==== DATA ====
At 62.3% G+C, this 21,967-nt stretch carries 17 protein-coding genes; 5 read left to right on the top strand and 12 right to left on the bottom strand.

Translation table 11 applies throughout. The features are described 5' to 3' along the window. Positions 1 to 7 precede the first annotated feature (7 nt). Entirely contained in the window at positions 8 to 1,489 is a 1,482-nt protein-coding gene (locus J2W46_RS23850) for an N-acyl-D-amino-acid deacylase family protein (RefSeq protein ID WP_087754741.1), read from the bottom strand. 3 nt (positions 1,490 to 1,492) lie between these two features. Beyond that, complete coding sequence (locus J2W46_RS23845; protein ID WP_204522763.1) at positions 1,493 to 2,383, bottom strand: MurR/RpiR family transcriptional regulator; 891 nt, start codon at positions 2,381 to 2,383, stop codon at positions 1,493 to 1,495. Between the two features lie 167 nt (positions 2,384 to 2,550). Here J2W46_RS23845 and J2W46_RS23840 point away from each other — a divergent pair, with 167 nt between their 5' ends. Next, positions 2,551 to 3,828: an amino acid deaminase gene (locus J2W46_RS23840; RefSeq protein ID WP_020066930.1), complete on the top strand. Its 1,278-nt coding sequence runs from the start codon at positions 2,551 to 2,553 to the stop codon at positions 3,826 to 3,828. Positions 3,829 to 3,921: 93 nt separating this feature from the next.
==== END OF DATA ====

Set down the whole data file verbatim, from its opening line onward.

At 62.3% G+C, this 21,967-nt stretch carries 17 protein-coding genes; 5 read left to right on the top strand and 12 right to left on the bottom strand.

Translation table 11 applies throughout. The features are described 5' to 3' along the window. Positions 1 to 7 precede the first annotated feature (7 nt). Entirely contained in the window at positions 8 to 1,489 is a 1,482-nt protein-coding gene (locus J2W46_RS23850) for an N-acyl-D-amino-acid deacylase family protein (RefSeq protein ID WP_087754741.1), read from the bottom strand. 3 nt (positions 1,490 to 1,492) lie between these two features. Beyond that, complete coding sequence (locus J2W46_RS23845; protein ID WP_204522763.1) at positions 1,493 to 2,383, bottom strand: MurR/RpiR family transcriptional regulator; 891 nt, start codon at positions 2,381 to 2,383, stop codon at positions 1,493 to 1,495. Between the two features lie 167 nt (positions 2,384 to 2,550). Here J2W46_RS23845 and J2W46_RS23840 point away from each other — a divergent pair, with 167 nt between their 5' ends. Next, positions 2,551 to 3,828: an amino acid deaminase gene (locus J2W46_RS23840; RefSeq protein ID WP_020066930.1), complete on the top strand. Its 1,278-nt coding sequence runs from the start codon at positions 2,551 to 2,553 to the stop codon at positions 3,826 to 3,828. Positions 3,829 to 3,921: 93 nt separating this feature from the next.